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Risk Neutral Probability of Default

Assume a 1-year, zero coupon bond trading at $95. One year benchmark rate is 3%.

Recovery rate = 60%

So,

(60p+100(1-p))/1.03 = 95

(100-40p)/1.03 = 95

p = 5.38%, this is the risk neutral probability of default

Can someone please explain why they use the risk-free rate here? I understand to calculate the risk neutral probability, you would use a rate without any risk premiums which is the risk free rate, but why do we even calculate a “risk-neutral” probability? What is the point of it here? Thanks!

Cash is a fact, profit is an opinion

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Although they use the term “risk-neutral probability”, it’s nothing more nor less than a weight.

Specifically, it’s the weight that leads to an arbitrage-free price.

Simplify the complicated side; don't complify the simplicated side.

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Thanks, but why is the risk free rate used to discount instead of the YTM?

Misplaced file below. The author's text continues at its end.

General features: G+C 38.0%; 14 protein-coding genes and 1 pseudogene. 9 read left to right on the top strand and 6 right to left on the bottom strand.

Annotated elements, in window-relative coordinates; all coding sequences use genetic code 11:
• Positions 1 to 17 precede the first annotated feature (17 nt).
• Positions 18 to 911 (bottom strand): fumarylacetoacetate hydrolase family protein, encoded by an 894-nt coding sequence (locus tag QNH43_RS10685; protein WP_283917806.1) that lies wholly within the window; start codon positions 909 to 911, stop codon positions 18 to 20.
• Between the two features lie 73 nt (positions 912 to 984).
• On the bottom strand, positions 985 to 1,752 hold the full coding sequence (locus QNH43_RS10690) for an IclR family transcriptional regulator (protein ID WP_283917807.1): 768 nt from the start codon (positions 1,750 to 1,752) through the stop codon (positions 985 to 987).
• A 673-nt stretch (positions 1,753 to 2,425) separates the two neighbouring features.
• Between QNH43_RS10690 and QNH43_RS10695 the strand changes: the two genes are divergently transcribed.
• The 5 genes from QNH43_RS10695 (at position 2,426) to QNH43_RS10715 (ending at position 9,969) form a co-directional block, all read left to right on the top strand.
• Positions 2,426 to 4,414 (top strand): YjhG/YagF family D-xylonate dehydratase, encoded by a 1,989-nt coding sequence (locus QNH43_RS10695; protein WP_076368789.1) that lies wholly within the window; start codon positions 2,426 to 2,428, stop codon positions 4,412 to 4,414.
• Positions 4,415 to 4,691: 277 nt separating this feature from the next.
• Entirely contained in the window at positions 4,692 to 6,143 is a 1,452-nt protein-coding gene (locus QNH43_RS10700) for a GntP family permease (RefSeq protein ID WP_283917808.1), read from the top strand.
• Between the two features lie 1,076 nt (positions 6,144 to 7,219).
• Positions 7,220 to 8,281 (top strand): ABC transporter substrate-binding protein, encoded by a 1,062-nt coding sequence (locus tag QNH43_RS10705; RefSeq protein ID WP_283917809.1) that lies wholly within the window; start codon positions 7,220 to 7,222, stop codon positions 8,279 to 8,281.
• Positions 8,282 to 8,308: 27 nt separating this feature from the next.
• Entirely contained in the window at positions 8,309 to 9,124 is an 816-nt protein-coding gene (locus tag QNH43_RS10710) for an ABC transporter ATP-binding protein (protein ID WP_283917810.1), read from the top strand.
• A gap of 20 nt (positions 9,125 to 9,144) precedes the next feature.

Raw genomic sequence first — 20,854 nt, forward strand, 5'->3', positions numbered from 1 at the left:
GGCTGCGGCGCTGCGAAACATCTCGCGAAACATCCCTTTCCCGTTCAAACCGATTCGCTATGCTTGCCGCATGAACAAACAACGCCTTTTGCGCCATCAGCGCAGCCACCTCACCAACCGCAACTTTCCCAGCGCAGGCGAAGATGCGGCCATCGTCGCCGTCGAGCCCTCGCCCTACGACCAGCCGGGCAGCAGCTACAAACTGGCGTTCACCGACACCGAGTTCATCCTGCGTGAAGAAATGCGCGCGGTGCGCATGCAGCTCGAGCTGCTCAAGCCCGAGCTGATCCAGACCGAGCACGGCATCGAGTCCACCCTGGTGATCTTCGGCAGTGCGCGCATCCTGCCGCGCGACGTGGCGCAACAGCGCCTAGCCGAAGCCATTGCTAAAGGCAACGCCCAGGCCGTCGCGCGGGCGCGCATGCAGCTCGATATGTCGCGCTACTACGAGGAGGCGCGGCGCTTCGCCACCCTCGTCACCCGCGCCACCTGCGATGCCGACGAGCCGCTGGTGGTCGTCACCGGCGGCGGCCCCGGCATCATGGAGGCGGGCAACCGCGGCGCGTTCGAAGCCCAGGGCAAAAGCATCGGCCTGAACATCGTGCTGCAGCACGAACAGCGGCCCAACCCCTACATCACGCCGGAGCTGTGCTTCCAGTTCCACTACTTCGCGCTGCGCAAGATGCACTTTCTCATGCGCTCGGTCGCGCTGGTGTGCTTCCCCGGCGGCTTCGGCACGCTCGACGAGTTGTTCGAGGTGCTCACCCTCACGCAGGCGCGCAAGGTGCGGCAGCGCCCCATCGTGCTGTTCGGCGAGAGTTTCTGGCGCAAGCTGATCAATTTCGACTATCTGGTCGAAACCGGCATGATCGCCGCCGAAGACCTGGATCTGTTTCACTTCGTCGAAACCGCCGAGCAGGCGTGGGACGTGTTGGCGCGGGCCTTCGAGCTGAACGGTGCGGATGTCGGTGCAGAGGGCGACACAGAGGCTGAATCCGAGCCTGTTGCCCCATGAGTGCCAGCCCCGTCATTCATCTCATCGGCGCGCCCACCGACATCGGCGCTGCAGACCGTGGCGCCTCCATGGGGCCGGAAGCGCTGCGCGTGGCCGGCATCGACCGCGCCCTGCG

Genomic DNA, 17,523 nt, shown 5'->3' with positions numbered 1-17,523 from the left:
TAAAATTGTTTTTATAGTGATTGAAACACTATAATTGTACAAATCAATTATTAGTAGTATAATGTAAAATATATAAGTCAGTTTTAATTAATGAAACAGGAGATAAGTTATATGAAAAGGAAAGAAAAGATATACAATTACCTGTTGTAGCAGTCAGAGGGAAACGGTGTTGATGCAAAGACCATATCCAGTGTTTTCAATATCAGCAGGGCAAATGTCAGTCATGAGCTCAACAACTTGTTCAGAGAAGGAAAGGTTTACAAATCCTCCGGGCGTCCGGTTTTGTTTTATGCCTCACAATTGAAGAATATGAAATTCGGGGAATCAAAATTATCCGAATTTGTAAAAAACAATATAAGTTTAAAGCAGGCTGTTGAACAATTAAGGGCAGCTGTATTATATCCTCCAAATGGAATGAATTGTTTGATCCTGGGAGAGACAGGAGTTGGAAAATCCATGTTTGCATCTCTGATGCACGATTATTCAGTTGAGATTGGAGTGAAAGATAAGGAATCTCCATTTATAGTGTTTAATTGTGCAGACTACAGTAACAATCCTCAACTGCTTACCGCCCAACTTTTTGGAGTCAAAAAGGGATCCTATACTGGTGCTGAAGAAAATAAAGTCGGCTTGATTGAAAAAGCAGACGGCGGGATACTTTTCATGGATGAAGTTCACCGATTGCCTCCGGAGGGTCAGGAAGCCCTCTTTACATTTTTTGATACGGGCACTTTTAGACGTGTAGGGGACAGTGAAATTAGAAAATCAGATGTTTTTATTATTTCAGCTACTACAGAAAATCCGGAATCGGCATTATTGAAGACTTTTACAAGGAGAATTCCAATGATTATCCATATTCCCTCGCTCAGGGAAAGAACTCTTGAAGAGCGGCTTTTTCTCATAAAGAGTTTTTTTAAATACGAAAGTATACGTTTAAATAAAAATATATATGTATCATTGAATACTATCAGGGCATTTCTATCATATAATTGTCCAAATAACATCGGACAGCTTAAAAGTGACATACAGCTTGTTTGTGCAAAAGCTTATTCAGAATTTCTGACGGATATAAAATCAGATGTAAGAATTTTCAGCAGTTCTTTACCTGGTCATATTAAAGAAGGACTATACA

Cash is a fact, profit is an opinion

Because arbitrage is risk-free.

It’s the same reason that you use the risk-free rate to determine the forward price for, say, GOOG.  You don’t honestly think that GOOG is going to increase in value at the risk-free rate, but the price in the forward contract uses the risk-free rate to avoid the possibility of arbitrage.

Simplify the complicated side; don't complify the simplicated side.

Financial Exam Help 123: The place to get help for the CFA® exams
http://financialexamhelp123.com/

Makes sense, thank you!

Cash is a fact, profit is an opinion

My pleasure.

Simplify the complicated side; don't complify the simplicated side.

Financial Exam Help 123: The place to get help for the CFA® exams
http://financialexamhelp123.com/